Momodou Salieu Sowe: My Research for Five Levels of Understanding

Ni Nanoparticle-catalyzed CO2 Methanation

By Momodou Salieu Sowe, UVA ChemSciComm

These summaries describe a research project for five different levels of understanding, going from primary school to expert.

Primary School:

The air has different things in it, and one of those things is called carbon dioxide, or CO2 for short. We generate CO2 using automobiles, running factories, and producing electricity. When we make too much CO2, it goes up into the sky and wraps around our Earth like a warm blanket. This blanket captures heat energy that can make the Earth warmer and cause problems like melting ice, hot days, and even bad storms. So, we need to reduce CO2 in our atmosphere, which means we need to produce less CO2, like how we currently make energy. We can also find ways to turn CO2 into something like the gasoline we use for cars, recycling it from the atmosphere. My research is to find ways to turn CO2 into useful molecules since that way this is one way to keep the planet healthy for everyone and all the animals and plants that live on it.

Secondary School:

CO2 is a waste product from the energy we produce, the concrete we use for buildings, and the chemicals we produce like plastics, paints, and fabrics. We must identify ways to stop CO2 release into the environment and discover new methods to recycle it, just like we do with glass and plastic bottles. Earth’s atmosphere is comparable to sitting in a car on a hot summer’s day: if the windows are closed, and air does not circulate, the energy going into the car is greater than what is released, causing the internal temperature to rise rapidly. As the amount of CO2 in our planet's atmosphere rises, a similar effect occurs, as increased amounts of energy are radiated back to the planet's surface rather than being released into space. We can recycle the excess CO2 and convert it into something that helps our world flourish, if we design new chemical processes. My research interest is to turn CO2 into something useful like methane gas for energy, which could create a cycle where no new CO2 is released, freeing us from consuming gas and oil from nonrenewable sources. 


Carbon dioxide (CO2), a greenhouse gas, absorbs infrared energy in the atmosphere and contributes to climate change. Human activities like burning fossil fuels (coal, oil, and natural gas) and deforestation are the main contributors to CO2 emissions. As a result of human activity, which emits more CO2 into the atmosphere than natural processes can absorb, the amount in the atmosphere increases yearly. My research is to convert CO2 into synthetic methane with nickel (Ni) catalysts. Synthetic methane is obtained from combining CO2 with hydrogen gas in the presence of metal catalysts, which facilitate more rapid chemical transformations. Synthetic methane could replace nonrenewable fossil fuels and reduce high CO2 emissions from burning fossil fuels. Reducing the atmospheric concentrations of CO2 by closing the emissions cycle will help to address the negative impacts of climate change sustainably.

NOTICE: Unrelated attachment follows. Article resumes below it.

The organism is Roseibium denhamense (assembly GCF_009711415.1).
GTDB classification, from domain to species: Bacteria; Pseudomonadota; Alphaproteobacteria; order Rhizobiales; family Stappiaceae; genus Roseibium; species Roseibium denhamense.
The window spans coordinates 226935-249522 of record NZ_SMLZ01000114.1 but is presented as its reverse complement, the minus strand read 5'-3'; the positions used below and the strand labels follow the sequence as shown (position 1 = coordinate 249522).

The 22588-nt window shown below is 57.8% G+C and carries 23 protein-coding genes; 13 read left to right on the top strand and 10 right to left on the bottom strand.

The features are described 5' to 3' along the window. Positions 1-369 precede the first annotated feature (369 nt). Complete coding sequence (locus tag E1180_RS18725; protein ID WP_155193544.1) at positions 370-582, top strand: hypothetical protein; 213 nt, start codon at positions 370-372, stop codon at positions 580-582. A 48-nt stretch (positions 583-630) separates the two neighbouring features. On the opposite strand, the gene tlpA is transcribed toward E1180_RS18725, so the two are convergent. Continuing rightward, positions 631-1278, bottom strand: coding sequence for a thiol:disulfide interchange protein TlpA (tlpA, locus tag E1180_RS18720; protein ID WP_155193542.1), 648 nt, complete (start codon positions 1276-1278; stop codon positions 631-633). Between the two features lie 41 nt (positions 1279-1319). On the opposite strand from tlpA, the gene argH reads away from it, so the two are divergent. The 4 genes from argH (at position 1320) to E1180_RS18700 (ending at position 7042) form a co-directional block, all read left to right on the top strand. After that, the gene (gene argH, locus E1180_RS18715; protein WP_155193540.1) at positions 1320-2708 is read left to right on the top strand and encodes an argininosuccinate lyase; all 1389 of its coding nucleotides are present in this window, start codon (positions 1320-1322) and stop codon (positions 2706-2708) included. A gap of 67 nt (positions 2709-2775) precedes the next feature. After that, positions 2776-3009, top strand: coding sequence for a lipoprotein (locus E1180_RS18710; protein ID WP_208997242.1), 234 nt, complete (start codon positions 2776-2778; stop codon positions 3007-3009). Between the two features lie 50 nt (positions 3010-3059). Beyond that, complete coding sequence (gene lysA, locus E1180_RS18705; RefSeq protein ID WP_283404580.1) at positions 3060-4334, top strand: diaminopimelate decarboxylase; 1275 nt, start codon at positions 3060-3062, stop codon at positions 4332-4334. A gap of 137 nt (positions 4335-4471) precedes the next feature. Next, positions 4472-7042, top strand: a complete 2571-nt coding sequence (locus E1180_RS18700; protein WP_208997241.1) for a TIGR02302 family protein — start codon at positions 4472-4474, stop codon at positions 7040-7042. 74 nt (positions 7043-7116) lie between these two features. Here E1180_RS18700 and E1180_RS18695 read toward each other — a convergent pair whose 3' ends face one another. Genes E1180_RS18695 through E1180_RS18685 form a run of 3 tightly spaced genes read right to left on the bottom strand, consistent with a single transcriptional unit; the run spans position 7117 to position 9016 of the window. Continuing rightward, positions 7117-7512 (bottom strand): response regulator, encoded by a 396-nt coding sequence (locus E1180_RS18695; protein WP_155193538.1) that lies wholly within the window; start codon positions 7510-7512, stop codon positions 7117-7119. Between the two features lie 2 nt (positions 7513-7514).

Graduate Student in the Discipline:

CO2 emissions from fossil fuels and industrial processes have increased atmospheric CO2 concentrations. We need sustainable approaches to control emissions and reduce the carbon footprint. A promising approach so far is the process of carbon recycling. Thermal-catalyzed reactions have been studied for CO2 methanation with H2 using precious metals such as Pt and Pd. These metals are important because of their high electron density that enhances the π-bond dissociation necessary for the reduction of CO2; however, their scarcity makes their use cost-prohibitive. Phosphorous-containing ligands are effective in tuning the morphology of nickel catalysts to achieve analogous reactivity to Pt and Pd, however, recent studies have shown induced evolution by phosphorous contamination of active sites even after annealing at high temperatures. My research goal is to synthesize low-cost Ni catalysts with tunable morphology from phosphorous-free ligands to mediate CO2 methanation in the presence of H2. To achieve this, I am testing surfactants such as oleylamine, which is easy to remove from the surface of nanoparticles by thermal annealing, thereby preventing catalyst restructuring.   

Expert in the Field:

CO2 is the leading greenhouse gas emitted into our atmosphere. Efficient thermal catalytic processes are needed to reduce CO2 to synthetic methane, which would be an alternative to nonrenewable fossil fuels and address concerns about atmospheric CO2 concentrations. Nanoparticle catalysts have shown promising activity because of their high intrinsic surface areas and the ability to synthesize specific shapes with desired active site morphologies. Phosphorous-containing ligands are widely used surfactants in nanoparticle synthesis to precisely control particle size and shape. However, our lab has shown that trioctylphosphine and tributylphosphine-capped nickel nanoparticles induce surface evolution, leading to higher rates of undesirable CO formation during CO2 methanation with H2. The surface evolution is attributed to phosphorous contamination of active surface sites. My research focuses on nickel nanoparticle synthesis from surfactants such as oleylamine, which is easily removed by thermal annealing to achieve tunable nickel particle size and shape for CO2 methanation, with the goal of making the particles resistant to morphological changes during catalysis.